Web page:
New Donors, New Partners?

Written by | Wednesday, March 4th, 2015
European Values

Clare Castillejo (Fundación para las Relaciones Internacionales el Diálogo Exterior)

There are more and more players in the field of development assistance that the EU needs to reckon with. China, India, Brazil, South Korea and South Africa are actively taking part in development cooperation all over the world and they are facing competition from Western powers. The European Union is one their main arch rivals, which, at the same time, sees a huge potential in the development assistance as far as closer diplomatic contacts with these fast developing countries is concerned. Forging an effective cooperation in this area, however, seems to be a very difficult task.

Firstly, one can argue that the EU’s relationship with the world’s two most populous countries is rather complicated. Not only do China and India adhere to different values and, as leading advocates of the principle of non-interference into internal affairs of the states they cooperate with, both tend to concentrate on economic aspects of development assistance, they also inadequately communicate with EU representatives, who consequently do not have a clear idea about the former’s strategies in this area. This so-called ‘trilateral’ approach deeply exacerbates the distribution of development assistance, as can be seen in the examples of Nepal or Mozambique.

Brazil is an important player in the fight against world hunger and poverty, whose former president, Lula da Silva, outlined the country’s ambitious global policy at the beginning of this millennium. To that end, Mozambique turned out to be of common interest for both the EU and Brazil, where both sides cooperated on a sustainable bioenergy growth project. As far as Africa is concerned, another welcome aspect is South Africa’s increasing support for EU’s policies, particularly as the former has taken on the new role as a staunch supporter of democracy, good governance and a peacekeeper all over the continent, which effectively brings it closer to the Union’s fundamental values. When dealing with the EU, both regional powers – Brazil and South Africa – are trying to be forthcoming and accommodative, particularly when compared with China and India, though both still remain rather cautious vis-à-vis Brussels.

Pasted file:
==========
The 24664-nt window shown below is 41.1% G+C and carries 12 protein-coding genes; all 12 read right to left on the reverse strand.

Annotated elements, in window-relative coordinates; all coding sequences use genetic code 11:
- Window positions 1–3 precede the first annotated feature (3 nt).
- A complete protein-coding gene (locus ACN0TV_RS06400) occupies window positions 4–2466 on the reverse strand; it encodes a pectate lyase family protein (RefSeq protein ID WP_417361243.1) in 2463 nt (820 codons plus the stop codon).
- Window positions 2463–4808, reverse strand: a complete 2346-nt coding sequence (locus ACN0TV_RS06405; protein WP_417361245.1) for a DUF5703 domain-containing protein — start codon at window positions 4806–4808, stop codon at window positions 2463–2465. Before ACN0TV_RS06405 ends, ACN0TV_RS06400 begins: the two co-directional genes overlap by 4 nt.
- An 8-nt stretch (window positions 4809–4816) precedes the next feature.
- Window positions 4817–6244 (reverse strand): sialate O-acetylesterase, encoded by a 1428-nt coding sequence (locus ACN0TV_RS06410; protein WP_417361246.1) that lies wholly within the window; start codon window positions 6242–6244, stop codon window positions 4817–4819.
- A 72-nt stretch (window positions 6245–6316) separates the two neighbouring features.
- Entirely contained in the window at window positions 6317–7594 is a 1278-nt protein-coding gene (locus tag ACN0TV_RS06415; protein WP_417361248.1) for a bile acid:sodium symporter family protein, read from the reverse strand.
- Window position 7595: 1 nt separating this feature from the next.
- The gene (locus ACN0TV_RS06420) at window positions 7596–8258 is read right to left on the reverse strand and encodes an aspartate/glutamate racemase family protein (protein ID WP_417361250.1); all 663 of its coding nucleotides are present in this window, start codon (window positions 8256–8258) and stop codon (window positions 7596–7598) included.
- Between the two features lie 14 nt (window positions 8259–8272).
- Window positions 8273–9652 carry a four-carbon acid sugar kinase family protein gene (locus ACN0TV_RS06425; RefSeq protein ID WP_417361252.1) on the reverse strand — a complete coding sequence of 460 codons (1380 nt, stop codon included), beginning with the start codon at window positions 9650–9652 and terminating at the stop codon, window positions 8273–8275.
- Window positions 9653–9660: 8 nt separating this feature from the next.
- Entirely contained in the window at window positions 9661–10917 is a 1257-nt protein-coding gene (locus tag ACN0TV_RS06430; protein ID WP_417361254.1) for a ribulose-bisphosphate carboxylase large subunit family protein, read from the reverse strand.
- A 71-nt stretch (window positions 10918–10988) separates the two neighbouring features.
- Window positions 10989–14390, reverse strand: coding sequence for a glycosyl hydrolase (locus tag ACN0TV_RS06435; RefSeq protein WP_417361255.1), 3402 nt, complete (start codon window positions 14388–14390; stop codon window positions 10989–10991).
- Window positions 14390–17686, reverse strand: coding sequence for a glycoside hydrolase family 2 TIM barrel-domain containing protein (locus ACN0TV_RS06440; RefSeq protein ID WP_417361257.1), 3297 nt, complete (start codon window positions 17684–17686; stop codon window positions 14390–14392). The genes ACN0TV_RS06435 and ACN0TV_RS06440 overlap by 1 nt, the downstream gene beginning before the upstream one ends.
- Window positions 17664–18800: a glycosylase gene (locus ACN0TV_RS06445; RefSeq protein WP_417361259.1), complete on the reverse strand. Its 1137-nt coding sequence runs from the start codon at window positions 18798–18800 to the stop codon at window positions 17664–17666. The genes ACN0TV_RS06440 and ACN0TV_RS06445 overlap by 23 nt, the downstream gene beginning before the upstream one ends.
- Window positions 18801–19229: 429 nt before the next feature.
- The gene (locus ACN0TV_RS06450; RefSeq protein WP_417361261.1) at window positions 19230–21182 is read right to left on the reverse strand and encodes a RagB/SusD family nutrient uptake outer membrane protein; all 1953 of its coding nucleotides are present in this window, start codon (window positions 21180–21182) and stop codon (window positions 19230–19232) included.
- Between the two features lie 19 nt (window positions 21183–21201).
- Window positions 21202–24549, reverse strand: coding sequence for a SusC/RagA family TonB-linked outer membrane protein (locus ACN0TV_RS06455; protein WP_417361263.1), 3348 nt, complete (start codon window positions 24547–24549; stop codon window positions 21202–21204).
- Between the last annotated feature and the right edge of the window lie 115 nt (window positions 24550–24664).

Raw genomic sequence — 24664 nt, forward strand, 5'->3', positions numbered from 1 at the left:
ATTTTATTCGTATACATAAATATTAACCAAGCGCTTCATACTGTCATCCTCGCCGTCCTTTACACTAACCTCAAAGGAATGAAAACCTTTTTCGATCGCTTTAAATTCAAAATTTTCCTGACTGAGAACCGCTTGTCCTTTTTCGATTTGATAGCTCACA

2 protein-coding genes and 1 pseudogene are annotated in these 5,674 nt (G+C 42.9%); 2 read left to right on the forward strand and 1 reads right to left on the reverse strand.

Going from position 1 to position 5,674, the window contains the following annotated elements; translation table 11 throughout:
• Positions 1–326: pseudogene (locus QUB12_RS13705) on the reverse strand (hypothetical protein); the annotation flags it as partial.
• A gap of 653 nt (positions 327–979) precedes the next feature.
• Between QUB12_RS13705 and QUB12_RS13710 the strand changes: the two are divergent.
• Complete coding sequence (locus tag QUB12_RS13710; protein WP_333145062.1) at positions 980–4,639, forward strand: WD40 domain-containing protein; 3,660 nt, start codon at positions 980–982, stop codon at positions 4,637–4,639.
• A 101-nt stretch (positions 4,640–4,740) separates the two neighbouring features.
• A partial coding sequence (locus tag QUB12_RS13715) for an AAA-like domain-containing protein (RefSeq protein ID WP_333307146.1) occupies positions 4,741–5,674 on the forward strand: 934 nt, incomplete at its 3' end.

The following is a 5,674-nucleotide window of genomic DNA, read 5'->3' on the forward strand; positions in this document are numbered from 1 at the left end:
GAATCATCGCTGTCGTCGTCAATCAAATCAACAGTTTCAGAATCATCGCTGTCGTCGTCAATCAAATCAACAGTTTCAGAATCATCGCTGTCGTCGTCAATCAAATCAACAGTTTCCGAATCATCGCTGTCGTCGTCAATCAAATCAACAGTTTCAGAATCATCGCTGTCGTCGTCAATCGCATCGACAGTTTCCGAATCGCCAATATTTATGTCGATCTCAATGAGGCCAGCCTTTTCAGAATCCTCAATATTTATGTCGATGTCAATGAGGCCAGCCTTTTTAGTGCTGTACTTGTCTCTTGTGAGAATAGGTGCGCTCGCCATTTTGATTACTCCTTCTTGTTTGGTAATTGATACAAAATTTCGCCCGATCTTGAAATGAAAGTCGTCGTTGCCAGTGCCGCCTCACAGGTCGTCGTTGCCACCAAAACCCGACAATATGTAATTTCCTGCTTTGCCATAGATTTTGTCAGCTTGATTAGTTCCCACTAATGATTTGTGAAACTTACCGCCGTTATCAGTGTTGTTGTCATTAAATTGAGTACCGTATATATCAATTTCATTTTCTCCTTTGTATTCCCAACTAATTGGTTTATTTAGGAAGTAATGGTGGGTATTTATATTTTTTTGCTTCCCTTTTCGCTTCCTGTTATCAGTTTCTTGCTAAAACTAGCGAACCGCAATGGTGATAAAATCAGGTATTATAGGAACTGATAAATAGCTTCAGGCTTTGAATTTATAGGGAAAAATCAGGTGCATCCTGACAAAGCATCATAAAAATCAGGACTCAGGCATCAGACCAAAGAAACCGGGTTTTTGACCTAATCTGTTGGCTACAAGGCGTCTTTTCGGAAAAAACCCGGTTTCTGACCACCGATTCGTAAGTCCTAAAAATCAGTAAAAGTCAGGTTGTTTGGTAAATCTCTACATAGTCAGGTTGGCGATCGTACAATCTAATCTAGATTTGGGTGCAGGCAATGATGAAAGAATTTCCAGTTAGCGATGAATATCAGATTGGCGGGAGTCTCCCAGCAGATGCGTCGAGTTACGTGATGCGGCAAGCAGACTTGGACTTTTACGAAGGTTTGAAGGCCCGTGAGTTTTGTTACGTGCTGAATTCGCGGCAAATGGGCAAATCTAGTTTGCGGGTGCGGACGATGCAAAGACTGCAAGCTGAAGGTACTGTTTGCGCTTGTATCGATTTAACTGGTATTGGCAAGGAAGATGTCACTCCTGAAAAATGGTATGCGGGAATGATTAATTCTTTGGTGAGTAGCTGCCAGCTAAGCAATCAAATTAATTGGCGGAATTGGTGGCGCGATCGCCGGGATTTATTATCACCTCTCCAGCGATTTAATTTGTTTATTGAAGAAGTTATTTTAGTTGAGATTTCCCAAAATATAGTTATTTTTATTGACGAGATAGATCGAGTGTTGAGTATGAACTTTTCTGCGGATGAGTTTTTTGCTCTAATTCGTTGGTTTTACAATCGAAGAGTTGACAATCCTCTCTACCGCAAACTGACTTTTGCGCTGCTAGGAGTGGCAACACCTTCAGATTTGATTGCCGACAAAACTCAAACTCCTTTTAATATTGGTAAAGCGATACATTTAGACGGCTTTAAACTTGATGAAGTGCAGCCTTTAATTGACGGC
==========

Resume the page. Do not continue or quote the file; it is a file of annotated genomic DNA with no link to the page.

Nevertheless, the EU’s most valuable partner is South Korea that has been actively engaged in the development assistance, particularly in the field of special education, since 2009 when the country became a member of the Development Assistance Committee within the OECD. Thus, it is Korea that can help the EU establish closer relations with the above-mentioned powers that have for the time being preferred to keep some distance. Brazil, South Africa, China and India are trying to create a certain counterbalance to the economic dominance of the Western world and are striving for a more effective cooperation of countries in the “poor South” that could compete with the “rich North”. The medium-to-long-term strategy of the European Union to establish closer cooperation with these countries will thus not be plain sailing.

(The study can be downloaded here)

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